June 7, 2017
A writer I respect told me she loves the way that we use time in our writing. Something about our experience of incarceration allows for a unique perspective. There are ways we pass time in here, there are ways we mark the passage of time in here. We use these various devices because they are at our disposal.
The turnover of faces who have less time than we do. The distance from one routine lockdown to the next. How long since the last outsized display of violence. Change in wardens. Years. Decades.
The science has begun to pervade the culture. Human imagination is becoming accustomed to the concept of a consciousness outside of time. Ideas about the multiverse and the possible interchange between dimensions, these theories are making their way into the mainstream.
I have decided that I like it when my brain changes. I enjoy having to adjust to the new content in my old(er) skin. I like not being the man I was yesterday. I like waking up from a dream and finding myself between two iterations of me. Getting to mourn and rejoice at the intersection of the being and ending…it seems as though you would have to be in two times at once.
I am in my bed in my parents’ house. I am sixteen on a school day. The alarm goes off and I hit snooze. I dream myself into an hour or more. My unconscious given the reins again. When the alarm sounds again, only nine minutes have passed. Whether the universe I dreamt is imagined or objectively “real”, my experience of that time exists in my memory.
If time doesn’t mean what it used to, what does that say of the hours in my cell? If objective time is spatial, a moment existing always, our consciousness only passing through it, then I am always in prison. I am always typing these words. I am always changed and never changing.
I tried to explain how, my heart having finally been broken all the way through, I didn’t want to bother with the repair. I felt safer in my brokenness, my pain making me a better person. Now I wonder if I just missed on the semantic arrangement of my sorrows. Perhaps I cling to my brokenness the way I would lounge on the porch during an afternoon thunderstorm? The grey sunlight and the cool, damp air. I can imagine myself into the wooden rocking chair, creaking under my weight. The warmth of the grain of the weathered arms, soothing the restlessness of my grasping hands. I may well leave my swaying sadness for new love and brighter climes. I am also as likely to reacquaint myself with darkness again one day.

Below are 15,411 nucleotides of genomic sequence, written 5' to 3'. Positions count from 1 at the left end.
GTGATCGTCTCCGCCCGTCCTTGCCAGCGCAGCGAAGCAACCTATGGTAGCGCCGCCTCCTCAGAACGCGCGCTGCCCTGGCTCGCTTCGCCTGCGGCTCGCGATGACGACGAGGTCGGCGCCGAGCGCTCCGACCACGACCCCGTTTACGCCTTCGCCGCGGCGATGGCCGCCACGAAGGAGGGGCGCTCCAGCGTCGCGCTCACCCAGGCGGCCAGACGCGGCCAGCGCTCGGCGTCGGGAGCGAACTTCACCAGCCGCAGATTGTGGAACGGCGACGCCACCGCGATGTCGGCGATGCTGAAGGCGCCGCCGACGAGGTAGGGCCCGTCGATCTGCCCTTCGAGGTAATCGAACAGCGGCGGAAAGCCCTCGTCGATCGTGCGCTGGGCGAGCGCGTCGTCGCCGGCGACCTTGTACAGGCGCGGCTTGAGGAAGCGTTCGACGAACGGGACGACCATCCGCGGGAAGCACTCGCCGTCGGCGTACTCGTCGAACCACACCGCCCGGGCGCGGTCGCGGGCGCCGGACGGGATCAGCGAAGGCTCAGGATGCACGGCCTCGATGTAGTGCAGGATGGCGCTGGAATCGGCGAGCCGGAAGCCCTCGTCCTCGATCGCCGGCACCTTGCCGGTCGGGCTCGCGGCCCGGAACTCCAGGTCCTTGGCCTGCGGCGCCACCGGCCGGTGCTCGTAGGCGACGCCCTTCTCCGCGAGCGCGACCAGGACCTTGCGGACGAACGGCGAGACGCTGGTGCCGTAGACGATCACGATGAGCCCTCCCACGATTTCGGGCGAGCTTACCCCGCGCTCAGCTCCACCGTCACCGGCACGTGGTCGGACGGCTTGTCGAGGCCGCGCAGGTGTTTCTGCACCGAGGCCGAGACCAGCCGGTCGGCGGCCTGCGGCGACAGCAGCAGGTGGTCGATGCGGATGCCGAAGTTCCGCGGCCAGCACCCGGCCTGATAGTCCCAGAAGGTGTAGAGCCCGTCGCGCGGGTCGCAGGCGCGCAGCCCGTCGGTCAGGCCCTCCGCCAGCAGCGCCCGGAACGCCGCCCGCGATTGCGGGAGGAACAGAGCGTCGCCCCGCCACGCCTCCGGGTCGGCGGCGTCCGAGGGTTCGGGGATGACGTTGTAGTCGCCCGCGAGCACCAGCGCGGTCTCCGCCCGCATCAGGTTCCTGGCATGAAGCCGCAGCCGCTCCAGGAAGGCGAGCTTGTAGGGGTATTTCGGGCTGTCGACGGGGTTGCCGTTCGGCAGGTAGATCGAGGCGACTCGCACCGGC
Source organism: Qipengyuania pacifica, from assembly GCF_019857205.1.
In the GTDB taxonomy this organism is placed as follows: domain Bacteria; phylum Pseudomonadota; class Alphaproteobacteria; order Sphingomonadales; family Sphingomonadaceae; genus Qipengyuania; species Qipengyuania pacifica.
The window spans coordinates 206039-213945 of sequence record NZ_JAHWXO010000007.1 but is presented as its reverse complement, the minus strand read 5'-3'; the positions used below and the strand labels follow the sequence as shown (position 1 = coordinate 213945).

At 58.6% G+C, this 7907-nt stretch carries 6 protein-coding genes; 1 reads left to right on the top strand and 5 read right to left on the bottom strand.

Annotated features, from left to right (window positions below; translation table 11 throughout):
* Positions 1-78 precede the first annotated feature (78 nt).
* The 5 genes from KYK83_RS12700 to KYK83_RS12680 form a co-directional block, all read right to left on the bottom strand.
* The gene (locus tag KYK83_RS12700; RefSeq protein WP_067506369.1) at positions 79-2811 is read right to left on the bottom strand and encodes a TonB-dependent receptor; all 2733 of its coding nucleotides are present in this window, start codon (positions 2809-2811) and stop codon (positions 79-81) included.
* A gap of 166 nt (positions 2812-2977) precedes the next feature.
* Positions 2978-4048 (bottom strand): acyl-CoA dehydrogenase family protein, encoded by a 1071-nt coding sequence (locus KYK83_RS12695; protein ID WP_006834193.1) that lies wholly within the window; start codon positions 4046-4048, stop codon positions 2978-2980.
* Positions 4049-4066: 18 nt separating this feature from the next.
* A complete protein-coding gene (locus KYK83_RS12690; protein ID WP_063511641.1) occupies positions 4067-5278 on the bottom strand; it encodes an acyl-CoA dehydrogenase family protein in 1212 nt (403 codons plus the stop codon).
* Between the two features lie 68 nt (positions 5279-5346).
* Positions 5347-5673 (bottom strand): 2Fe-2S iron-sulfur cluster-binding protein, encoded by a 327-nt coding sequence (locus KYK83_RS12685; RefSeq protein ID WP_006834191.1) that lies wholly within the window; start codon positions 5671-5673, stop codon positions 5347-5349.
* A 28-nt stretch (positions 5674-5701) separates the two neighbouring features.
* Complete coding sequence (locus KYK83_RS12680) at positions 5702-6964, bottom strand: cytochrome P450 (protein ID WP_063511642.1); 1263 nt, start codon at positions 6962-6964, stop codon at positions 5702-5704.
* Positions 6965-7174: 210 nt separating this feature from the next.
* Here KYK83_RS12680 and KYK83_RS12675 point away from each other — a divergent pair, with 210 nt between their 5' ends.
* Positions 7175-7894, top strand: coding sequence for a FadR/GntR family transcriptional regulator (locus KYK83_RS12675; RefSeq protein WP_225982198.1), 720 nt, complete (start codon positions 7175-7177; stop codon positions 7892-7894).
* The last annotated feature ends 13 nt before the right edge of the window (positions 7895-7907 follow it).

The new notion that all of this thinking about time has given me is the deeper awareness that I am in fact always on that porch. I can fill my lungs with that same cool air while I am lying in the grass with a new lover in a moment years from now. I will not have forgotten the above scene any more than I will have forgotten these compositions, or this stone cubby where I write them. If time exists in an objective sense and our being/soul/consciousness is the thing that’s moving (an idea that seems to make more sense the more I think about it), then the paths of our lives have charted and we are simply making turns as they present themselves.
This would not mean our lives are already set. Rather, every possible outcome of our decisions, past/present/future, would be set. Meaning that our experience of life would still be determined according to our choices. And instead of our paths being created at the inception of our idea to choose between them, they exist already as available options for us to travel. Which dangles the enticement of awareness.
If my consciousness exists as an experience of my life in time, and my experience of time can be altered or modified as in a dream, where can I find the equipment to navigate backward or in between the other choices I might have made? Also, I would do well to remember that even though a moment may be brilliant, I am always also sunken in my chair, watching the thunderheads roll in over the plain.